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Processing biases have been widely linked as a causal role in the diagnosis and maintenance of different mental disorders, including anxiety and depression. Cognitive Biases in Health and Psychiatric Disorders focuses on neurophysiological basis of biases in attention, interpretation, expectancy, and memory. Each chapter includes a review of the specific bias including both positive and negative information in both healthy individuals as well as the psychiatric populations. This book provides readers with major theories, methods used in investigating biases, brain regions associated with the related bias, and autonomic responses to specific biases. The book aims to provide a comprehensive overview regarding the neural, autonomic, and cognitive mechanisms related to processing biases.
- Outlines neurophysiological research on diverse types of information processing bias, including attention bias, expectancy bias, interpretation bias, and memory bias
- Discusses both normal and pathological forms of each cognitive biases
- Provides specific examples on how to translate research on cognitive biases to clinical applications
Researchers, graduate students, and clinicians in behavioral neuroscience, cognitive neuroscience, neurobiology, translational neuroscience, and neuropsychology. Clinicians in psychiatry and psychology
2. Attention bias: Positive
3. Attention bias: Negative
4. Expectancy bias: Positive
5. Expectancy bias: Negative
6. Interpretation bias: Positive
7. Interpretation bias: Negative
8. Memory bias: Positive
9. Memory bias: Negative
10. Perceptual biases
11. Links between biases 1
12. Links between biases 2
13. Clinical applications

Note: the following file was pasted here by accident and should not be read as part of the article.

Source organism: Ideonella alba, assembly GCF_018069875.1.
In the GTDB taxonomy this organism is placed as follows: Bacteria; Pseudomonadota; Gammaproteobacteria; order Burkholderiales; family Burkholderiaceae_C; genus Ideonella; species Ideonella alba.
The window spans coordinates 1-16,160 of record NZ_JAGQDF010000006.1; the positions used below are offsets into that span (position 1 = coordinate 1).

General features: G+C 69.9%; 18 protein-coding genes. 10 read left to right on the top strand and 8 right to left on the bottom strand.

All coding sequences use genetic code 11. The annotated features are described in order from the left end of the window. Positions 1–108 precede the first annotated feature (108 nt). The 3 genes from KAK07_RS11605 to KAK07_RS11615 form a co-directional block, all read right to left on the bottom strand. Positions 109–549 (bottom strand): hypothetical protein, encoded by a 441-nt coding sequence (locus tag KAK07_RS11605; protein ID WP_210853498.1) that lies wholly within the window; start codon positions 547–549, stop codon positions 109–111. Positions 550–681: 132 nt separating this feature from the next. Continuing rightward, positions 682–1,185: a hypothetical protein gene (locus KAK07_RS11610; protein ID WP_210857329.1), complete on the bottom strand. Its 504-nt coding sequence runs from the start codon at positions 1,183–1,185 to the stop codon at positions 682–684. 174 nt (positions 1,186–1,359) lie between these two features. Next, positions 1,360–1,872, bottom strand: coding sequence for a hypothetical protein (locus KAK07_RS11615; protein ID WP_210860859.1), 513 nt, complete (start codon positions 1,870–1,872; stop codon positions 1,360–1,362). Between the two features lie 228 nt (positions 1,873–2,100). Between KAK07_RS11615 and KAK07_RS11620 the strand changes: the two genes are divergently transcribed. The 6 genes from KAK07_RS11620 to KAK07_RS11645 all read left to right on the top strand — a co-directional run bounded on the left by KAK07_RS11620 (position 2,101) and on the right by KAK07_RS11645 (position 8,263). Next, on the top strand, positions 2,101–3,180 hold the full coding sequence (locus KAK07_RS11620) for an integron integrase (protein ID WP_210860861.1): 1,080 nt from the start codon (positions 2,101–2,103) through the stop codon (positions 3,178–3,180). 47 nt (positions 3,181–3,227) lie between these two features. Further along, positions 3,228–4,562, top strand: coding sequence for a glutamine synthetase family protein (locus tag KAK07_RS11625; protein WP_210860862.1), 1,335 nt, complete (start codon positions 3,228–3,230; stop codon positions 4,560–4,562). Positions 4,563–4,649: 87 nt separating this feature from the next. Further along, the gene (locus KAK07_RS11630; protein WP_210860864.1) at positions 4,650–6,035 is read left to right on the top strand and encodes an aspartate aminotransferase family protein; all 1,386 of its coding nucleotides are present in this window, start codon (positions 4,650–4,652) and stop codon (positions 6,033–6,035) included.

14. Everyday-life applications
17. Neural networks underlying top-down and bottom-up processing in cognitive biases
- No. of pages:
- © Academic Press 2020
- 31st March 2020
- Academic Press
- Paperback ISBN:
Tatjana Aue is an Assistant Professor of Biological and Social Emotion Psychology at the University of Bern, Switzerland. She is an associate editor with BMC Psychiatry (Section Stress and Anxiety). Tatjana’s work addresses cognitive, social, motivational, and physiological components of emotional experiences. She is particularly interested in the neurophysiological signatures of cognitive biases in expectancies and attention and in mutual influences between these biases – both in the positive (e.g., optimism) and in the negative (e.g., fear and phobia) domains. Additional topics investigated comprise social interactions, social identification, and empathy. With her team, she combines a multitude of methods in their research, including functional magnetic resonance imaging (fMRI), electroencephalography (EEG), peripheral physiology (e.g., electrocardiography, impedance cardiography, electromyography, plethysmography), and eye tracking.
Assistant Professor, Biological and Social Emotion Psychology, University of Bern, Switzerland
Hadas Okon-Singer is a tenured Senior Lecturer (equivalent to Assistant Professor) of Neurocognitive Emotion Psychology at the University of Haifa, Israel, and head of the Department for Cognitive Sciences. She served as associate editor in Cognition and Emotion between 2013 and 2016. Hadas’ research focuses on the cognitive mechanisms that mediate cognition-emotion interactions and the neural pathways underlying these interactions in health and disease. Together with her group, she combines behavioral assessments of reaction time and performance, autonomic measurement of heart rate and blood pressure reactions, EEG and fMRI recordings, personality questionnaires, and state-of-the-art analysis methods. Her work aims at understanding the interaction between different factors that modulate human reactions to aversive situations, focusing on attention systems and personality differences in traits, tendencies, and neural architecture. Research projects at the lab examine differences in information processing biases between anxious and depressed individuals, judgmental biases following empathy to pain, biased attention to threat cues, perception biases in social anxiety, attention biases to threat and reward cues among individuals with attention deficit hyperactivity disorder (ADHD), and blood pressure reactions to emotional cues.
Senior Lecturer, Department of Psychology, University of Haifa, Mount Carmel Haifa, Israel